Creating Change Together
We are a social profit organisation on a mission to create a world where people who live with disability have a fair go at what life has to offer.
Leanne's relationship with understanding herself as a disabled woman is a complex and ever-evolving process. She's at a point where she feels empowered and in control of her own narrative. This is her story of arriving there.
Purple Orange is growing! We've hired so many great new staff recently, including Ellen Fraser-Barbour who featured in our second ever podcast episode. It's a great one about claiming your right to risk when you live with disability. It's definitely worth a listen!
Send us a voice memo with your advice. You may appear in a podcast or social media post.
Skills, Confidence, Public Speaking, Moving out on your own, Friends - This are some of the things Our Voice SA members have gained.
Here we are back in lockdown 14 months after the first COVID restrictions started. For many of us, it has taken a toll on our physical and mental health, and on our wallets. We don't want to make light of any of that. It has been a hard time. But, it is not all bad.
Purple Orange teamed up with North Brighton Community Garden to bring the concept of community gardening into the backyards of two people who have difficulty going out and connecting with community. Here is what happened...
Be a better ally to the disability community starting with language. The words you choose to use shape the way society views and treats people with disability.
In April 2021, we dedicated all stories in our storytelling project, "A Moment of Me", to remember Ann Marie Smith. She may be gone but not forgotten. These stories are a reminder of what we need to do as a society to work towards a better future for all people living with disability.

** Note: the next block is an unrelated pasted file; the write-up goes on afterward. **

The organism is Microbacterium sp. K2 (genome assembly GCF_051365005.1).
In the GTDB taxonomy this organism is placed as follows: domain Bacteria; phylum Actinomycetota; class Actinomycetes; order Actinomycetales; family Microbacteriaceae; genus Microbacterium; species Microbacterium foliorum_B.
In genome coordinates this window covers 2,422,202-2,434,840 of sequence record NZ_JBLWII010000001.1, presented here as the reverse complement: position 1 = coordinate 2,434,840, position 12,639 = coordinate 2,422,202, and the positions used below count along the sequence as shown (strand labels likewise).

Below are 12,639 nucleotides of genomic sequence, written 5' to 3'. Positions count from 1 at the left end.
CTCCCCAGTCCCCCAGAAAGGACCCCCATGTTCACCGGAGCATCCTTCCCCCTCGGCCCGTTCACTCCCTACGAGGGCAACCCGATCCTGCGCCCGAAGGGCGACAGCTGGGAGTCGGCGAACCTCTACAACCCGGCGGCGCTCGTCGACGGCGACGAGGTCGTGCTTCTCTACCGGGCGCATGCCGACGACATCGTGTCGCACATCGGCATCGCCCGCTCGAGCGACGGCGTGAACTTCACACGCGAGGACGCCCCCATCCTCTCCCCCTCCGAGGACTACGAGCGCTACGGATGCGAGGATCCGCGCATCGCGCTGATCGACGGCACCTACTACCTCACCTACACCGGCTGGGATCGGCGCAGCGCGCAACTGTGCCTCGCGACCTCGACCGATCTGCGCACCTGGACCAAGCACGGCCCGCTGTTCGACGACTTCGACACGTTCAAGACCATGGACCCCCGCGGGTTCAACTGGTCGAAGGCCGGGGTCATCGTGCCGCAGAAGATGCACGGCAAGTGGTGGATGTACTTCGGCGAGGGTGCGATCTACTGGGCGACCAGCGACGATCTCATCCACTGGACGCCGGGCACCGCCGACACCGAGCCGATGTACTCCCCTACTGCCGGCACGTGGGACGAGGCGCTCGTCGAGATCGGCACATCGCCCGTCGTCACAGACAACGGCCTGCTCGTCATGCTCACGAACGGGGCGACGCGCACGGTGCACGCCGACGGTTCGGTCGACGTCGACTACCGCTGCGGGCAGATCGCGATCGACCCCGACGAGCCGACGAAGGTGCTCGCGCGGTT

My name is Sarah Tuberty. I have a congenital limb difference, which has helped shape how I experience and view the world. It was something I felt intense shame on, growing up in the 90’s and I am so so so proud to say that is no longer the case! I have worked hard to liberate myself from this shame and be proud to step into spaces with my full self.
I started Aerial arts in 2016 and it was frustrating - as a limb different person, I needed to come up with modifications on my own. My coaches and classmates helped when they could, however much of the adaptations were things I needed to listen to my body and find alternative pathways. It was discouraging to see my classmates advance through skills, while I fumbled around still not yet mastering them.
In 2018, I had my first student showcase. For years I had spent so much energy and effort hiding my hand and hiding myself from the world, that for me to be on stage by myself with nowhere to hide, I was asking people to truly see me. This transformed how I viewed myself, helping to break free of my internalised ableism.
Growing up, I did not see images of myself, or people like me, I felt alone and that my fight was my own to bear. I got lost in the messages I received from my larger communities - that disability was a bad word. In embracing the spotlight in this way, it is like sending up a beacon, so that all of us can witness that we are all here together. It helps redefine what disability is and how we view ourselves.
I have started performing and incorporating the disability narrative into my art and coaching circus in Philadelphia!
Disability is a part of the human experience, let's embrace it, celebrate it, create community and do fun things!
Here is to joy in celebrating our full selves!